By Phil Porter


When I first began receiving leadership coaching 4 years ago, we spent the first year just trying to get me untangled from too much admin work that was robbing me of the ability to really lead well. I was constantly busy and always feeling overwhelmed by the length of my to-do list. During that process, I discovered Ruth Haley Barton’s book, “Strengthening the Soul of Your Leadership”, which uses Moses’ life as a template for spiritual leadership. One of the many nuggets in this book is her point that every leader must eventually learn to face the reality that there are physical limits to time and space, strength and energy. She says, “When we refuse to live within limits, we are refusing to live with a basic reality of human existence. God is the infinite one. I am not.”

A profound illustration of God’s intent for us was His institution of the Sabbath. God Himself rested on the seventh day. His instructions about the Sabbath were clear long before the Law of Moses. And Israel’s observance of the Sabbath was to be a constant reminder that “God is the infinite one. I am not.” He expects us to trust Him to carry the work and weight of the world while we rest. Why? Because like all other creation, we are finite beings.

A survey of 20,000 Christians around the world, conducted by Michael Zigarelli, an associate professor of management at the Charleston University School of Business, revealed that, in his words, “it may be the case that:

Christians are assimilating a culture of busyness, hurry and overload, which leads to:

– God becoming more marginalized in Christian’s lives, which leads to:

– deteriorating relationship with God, which leads to:

– Christians becoming even more vulnerable to adopting secular assumptions about how to live, which leads to:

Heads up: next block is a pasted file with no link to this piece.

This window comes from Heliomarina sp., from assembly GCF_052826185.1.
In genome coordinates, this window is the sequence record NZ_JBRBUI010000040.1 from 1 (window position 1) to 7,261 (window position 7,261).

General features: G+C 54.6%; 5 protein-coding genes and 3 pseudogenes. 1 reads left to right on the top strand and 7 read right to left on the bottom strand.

– more conformity to a culture of busyness, hurry and overload…

…and then the cycle begins again.”


Paradoxically, it is a work of faith to stop and rest on the Sabbath. Let me repeat. It is a WORK of FAITH to stop and rest on the Sabbath. We may even feel guilty for doing so. It goes against everything the world tells us. We must work to overcome the lies of the Enemy. We must put our faith in our Infinite God. And we must accept our reality of being a finite human. But if we recognize the wisdom and value of the Sabbath, it will become a gift that allows us to maintain joy and peace in our life and ministry. In her other book, “Sacred Rhythms”, Ruth’s description of what the Sabbath was meant to be sounded so delicious to me. I began to long for it and make it a priority.

Living within limits allows us to say “no” when necessary, and not feel guilty. It allows us to give ourselves grace for not being a superhero. As Ruth states, “I am not God. God is the only one who can be all things to all people. God is the only one who can be two places at once. God is the one who never sleeps. I am not. This is pretty basic stuff, but many of us live as though we don’t know it.”
But the writer of Hebrews reminds us, “There remains, then, a Sabbath-rest for the people of God; for anyone who enters God’s rest also rests from his own work, just as God did from His. Let us, therefore, make every effort to enter that rest, so that no one will fall by following their example of disobedience.” (Hebrews 4:9-11)
So let me ask you, “How is your Sabbath?”
If you’re feeling overwhelmed, stressed from overwork, out of balance, it’s probably time to review the basics. Genesis chapter 2, verse 3: “And God blessed the seventh day and made it holy, because on it He rested from all the work of creating that He had done.”

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